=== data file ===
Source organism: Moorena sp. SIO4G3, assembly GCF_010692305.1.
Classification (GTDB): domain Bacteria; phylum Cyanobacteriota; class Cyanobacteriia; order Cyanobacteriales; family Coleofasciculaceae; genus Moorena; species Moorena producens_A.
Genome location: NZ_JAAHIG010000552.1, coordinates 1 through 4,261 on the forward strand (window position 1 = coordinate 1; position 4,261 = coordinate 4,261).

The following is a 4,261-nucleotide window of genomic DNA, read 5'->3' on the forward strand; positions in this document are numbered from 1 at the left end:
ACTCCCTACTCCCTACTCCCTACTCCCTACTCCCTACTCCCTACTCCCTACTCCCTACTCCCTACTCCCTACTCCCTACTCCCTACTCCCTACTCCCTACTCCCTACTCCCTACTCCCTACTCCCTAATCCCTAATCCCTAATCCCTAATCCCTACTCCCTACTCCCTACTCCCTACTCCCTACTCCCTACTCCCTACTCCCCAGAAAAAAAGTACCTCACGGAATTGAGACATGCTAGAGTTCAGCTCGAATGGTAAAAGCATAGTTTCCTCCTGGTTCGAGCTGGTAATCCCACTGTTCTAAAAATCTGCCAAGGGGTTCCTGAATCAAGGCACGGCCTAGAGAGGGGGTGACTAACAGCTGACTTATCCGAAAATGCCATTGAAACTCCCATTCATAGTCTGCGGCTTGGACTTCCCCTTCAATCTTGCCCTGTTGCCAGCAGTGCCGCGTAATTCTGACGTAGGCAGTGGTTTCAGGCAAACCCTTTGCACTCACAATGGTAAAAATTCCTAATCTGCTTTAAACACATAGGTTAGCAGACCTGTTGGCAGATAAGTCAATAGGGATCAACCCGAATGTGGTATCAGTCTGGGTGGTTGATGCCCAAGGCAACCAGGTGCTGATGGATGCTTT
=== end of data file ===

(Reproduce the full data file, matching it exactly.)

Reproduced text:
Source organism: Moorena sp. SIO4G3, assembly GCF_010692305.1.
Classification (GTDB): domain Bacteria; phylum Cyanobacteriota; class Cyanobacteriia; order Cyanobacteriales; family Coleofasciculaceae; genus Moorena; species Moorena producens_A.
Genome location: NZ_JAAHIG010000552.1, coordinates 1 through 4,261 on the forward strand (window position 1 = coordinate 1; position 4,261 = coordinate 4,261).

The following is a 4,261-nucleotide window of genomic DNA, read 5'->3' on the forward strand; positions in this document are numbered from 1 at the left end:
ACTCCCTACTCCCTACTCCCTACTCCCTACTCCCTACTCCCTACTCCCTACTCCCTACTCCCTACTCCCTACTCCCTACTCCCTACTCCCTACTCCCTACTCCCTACTCCCTACTCCCTACTCCCTAATCCCTAATCCCTAATCCCTAATCCCTACTCCCTACTCCCTACTCCCTACTCCCTACTCCCTACTCCCTACTCCCCAGAAAAAAAGTACCTCACGGAATTGAGACATGCTAGAGTTCAGCTCGAATGGTAAAAGCATAGTTTCCTCCTGGTTCGAGCTGGTAATCCCACTGTTCTAAAAATCTGCCAAGGGGTTCCTGAATCAAGGCACGGCCTAGAGAGGGGGTGACTAACAGCTGACTTATCCGAAAATGCCATTGAAACTCCCATTCATAGTCTGCGGCTTGGACTTCCCCTTCAATCTTGCCCTGTTGCCAGCAGTGCCGCGTAATTCTGACGTAGGCAGTGGTTTCAGGCAAACCCTTTGCACTCACAATGGTAAAAATTCCTAATCTGCTTTAAACACATAGGTTAGCAGACCTGTTGGCAGATAAGTCAATAGGGATCAACCCGAATGTGGTATCAGTCTGGGTGGTTGATGCCCAAGGCAACCAGGTGCTGATGGATGCTTT